Section: Linux Programmer's Manual (2)
sync_file_range - sync a file segment with disk
#define _GNU_SOURCE /* See feature_test_macros(7) */
int sync_file_range(int fd, off64_t offset, off64_t nbytes,
unsigned int flags);
permits fine control when synchronizing the open file referred to by the
is the starting byte of the file range to be synchronized.
specifies the length of the range to be synchronized, in bytes; if
is zero, then all bytes from
through to the end of file are synchronized.
Synchronization is in units of the system page size:
is rounded down to a page boundary;
is rounded up to a page boundary.
bit-mask argument can include any of the following values:
Wait upon write-out of all pages in the specified range
that have already been submitted to the device driver for write-out
before performing any write.
Initiate write-out of all dirty pages in the specified
range which are not presently submitted write-out.
Note that even this may block if you attempt to
write more than request queue size.
Wait upon write-out of all pages in the range
after performing any write.
as 0 is permitted, as a no-op.
This system call is extremely dangerous and should not be used in portable
None of these operations writes out the file's metadata.
Therefore, unless the application is strictly performing overwrites of
already-instantiated disk blocks, there are no guarantees that the data will
be available after a crash.
There is no user interface to know if a write is purely an overwrite.
On filesystems using copy-on-write semantics (e.g.,
an overwrite of existing allocated blocks is impossible.
When writing into preallocated space,
many filesystems also require calls into the block
allocator, which this system call does not sync out to disk.
This system call does not flush disk write caches and thus does not provide
any data integrity on systems with volatile disk write caches.
will detect any
I/O errors or
conditions and will return these to the caller.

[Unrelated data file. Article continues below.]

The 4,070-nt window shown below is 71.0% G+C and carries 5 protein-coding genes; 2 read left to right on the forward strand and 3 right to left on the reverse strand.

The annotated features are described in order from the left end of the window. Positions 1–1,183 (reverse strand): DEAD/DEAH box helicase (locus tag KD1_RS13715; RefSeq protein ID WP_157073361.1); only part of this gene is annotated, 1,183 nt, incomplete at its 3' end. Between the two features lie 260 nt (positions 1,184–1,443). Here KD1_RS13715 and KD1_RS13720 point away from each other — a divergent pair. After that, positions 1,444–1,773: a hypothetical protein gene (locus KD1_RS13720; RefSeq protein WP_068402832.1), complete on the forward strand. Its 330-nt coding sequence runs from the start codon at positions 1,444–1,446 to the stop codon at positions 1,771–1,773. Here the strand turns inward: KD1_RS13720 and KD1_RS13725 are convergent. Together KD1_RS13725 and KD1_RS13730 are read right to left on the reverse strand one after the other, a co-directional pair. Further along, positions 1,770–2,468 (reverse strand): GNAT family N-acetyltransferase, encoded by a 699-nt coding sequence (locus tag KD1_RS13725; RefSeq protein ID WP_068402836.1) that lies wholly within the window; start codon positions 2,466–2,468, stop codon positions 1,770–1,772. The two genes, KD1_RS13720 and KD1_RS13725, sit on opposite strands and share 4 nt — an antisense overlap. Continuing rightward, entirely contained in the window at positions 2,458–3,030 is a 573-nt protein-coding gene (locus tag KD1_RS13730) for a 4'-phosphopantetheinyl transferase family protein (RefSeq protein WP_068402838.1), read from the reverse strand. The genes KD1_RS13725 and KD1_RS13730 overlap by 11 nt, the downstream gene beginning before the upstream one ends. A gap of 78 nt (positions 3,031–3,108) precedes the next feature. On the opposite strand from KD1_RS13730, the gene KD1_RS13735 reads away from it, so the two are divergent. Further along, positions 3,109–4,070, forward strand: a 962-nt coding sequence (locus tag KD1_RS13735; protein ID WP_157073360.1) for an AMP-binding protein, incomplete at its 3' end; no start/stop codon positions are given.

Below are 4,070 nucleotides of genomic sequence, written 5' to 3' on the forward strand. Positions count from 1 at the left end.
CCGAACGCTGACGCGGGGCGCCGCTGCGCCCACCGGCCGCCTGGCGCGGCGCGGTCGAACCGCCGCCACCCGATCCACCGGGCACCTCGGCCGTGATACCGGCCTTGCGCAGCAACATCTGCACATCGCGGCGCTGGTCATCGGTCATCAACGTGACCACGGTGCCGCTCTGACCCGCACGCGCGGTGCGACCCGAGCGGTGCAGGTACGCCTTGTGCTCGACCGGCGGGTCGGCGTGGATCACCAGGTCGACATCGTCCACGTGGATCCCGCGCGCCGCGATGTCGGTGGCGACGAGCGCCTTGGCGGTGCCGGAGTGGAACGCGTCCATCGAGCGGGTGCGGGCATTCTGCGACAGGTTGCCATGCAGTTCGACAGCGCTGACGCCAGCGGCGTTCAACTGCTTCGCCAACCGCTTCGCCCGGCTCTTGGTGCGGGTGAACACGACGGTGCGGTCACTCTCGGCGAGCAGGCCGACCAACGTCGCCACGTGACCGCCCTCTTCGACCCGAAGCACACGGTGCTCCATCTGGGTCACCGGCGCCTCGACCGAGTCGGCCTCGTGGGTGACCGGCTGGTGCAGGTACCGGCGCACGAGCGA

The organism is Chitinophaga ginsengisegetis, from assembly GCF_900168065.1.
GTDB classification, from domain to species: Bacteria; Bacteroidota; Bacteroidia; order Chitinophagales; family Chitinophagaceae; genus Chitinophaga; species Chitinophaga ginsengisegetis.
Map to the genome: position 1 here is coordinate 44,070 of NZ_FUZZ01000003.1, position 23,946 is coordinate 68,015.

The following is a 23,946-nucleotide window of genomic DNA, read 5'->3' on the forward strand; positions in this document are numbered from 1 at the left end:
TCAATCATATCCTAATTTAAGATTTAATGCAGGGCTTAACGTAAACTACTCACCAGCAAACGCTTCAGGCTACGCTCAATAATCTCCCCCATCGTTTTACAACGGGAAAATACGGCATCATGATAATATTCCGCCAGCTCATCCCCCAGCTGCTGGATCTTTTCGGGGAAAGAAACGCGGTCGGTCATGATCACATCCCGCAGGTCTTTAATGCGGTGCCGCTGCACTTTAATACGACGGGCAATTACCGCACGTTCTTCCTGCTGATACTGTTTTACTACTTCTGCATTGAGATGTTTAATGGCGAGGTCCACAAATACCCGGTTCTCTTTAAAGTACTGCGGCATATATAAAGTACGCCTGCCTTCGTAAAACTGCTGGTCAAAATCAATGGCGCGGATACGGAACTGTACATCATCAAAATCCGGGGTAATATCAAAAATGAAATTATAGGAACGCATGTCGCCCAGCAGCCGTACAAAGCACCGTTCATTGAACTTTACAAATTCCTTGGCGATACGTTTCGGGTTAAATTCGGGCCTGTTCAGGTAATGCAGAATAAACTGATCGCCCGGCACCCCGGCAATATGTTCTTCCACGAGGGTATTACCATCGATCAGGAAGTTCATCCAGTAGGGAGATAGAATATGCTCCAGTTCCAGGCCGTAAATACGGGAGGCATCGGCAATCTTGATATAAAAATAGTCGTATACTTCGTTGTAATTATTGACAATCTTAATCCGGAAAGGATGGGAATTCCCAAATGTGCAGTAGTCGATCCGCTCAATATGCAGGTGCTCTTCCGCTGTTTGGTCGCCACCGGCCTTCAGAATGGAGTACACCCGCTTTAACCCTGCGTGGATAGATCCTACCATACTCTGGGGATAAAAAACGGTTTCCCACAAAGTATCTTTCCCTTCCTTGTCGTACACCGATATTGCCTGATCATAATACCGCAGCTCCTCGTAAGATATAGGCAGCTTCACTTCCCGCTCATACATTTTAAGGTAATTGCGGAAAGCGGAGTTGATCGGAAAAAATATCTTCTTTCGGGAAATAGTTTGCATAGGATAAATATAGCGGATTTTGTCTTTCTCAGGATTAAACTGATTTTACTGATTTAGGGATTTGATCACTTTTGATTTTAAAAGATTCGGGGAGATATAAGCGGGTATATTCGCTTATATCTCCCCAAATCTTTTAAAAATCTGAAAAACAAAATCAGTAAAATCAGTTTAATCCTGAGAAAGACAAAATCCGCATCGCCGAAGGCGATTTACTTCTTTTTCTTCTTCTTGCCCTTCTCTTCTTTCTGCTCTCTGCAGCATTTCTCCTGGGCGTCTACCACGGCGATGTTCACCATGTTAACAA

Useful combinations of the
- SYNC_FILE_RANGE_WAIT_BEFORE | SYNC_FILE_RANGE_WRITE
Ensures that all pages
in the specified range which were dirty when
was called are placed
This is a start-write-for-data-integrity operation.
Start write-out of all dirty pages in the specified range which
are not presently under write-out.
This is an asynchronous flush-to-disk
This is not suitable for data integrity operations.
- SYNC_FILE_RANGE_WAIT_BEFORE (or SYNC_FILE_RANGE_WAIT_AFTER)
completion of write-out of all pages in the specified range.
This can be used after an earlier
SYNC_FILE_RANGE_WAIT_BEFORE | SYNC_FILE_RANGE_WRITE
operation to wait for completion of that operation, and obtain its result.
- SYNC_FILE_RANGE_WAIT_BEFORE | SYNC_FILE_RANGE_WRITE | SYNC_FILE_RANGE_WAIT_AFTER
This is a write-for-data-integrity operation
that will ensure that all pages in the specified range which were dirty when
was called are committed to disk.
returns 0; on failure -1 is returned and
is set to indicate the error.
is not a valid file descriptor.
specifies an invalid bit; or
Out of memory.
Out of disk space.
refers to something other than a regular file, a block device, or
appeared on Linux in kernel 2.6.17.
This system call is Linux-specific, and should be avoided
in portable programs.
Some architectures (e.g., PowerPC, ARM)
need 64-bit arguments to be aligned in a suitable pair of registers.
On such architectures, the call signature of
shown in the SYNOPSIS would force
a register to be wasted as padding between the
Therefore, these architectures define a different
system call that orders the arguments suitably:
int sync_file_range2(int fd, unsigned int flags,
off64_t offset, off64_t nbytes);
The behavior of this system call is otherwise exactly the same as
A system call with this signature first appeared on the ARM architecture
in Linux 2.6.20, with the name
It was renamed in Linux 2.6.22,
when the analogous system call was added for PowerPC.
On architectures where glibc support is provided,
glibc transparently wraps
under the name
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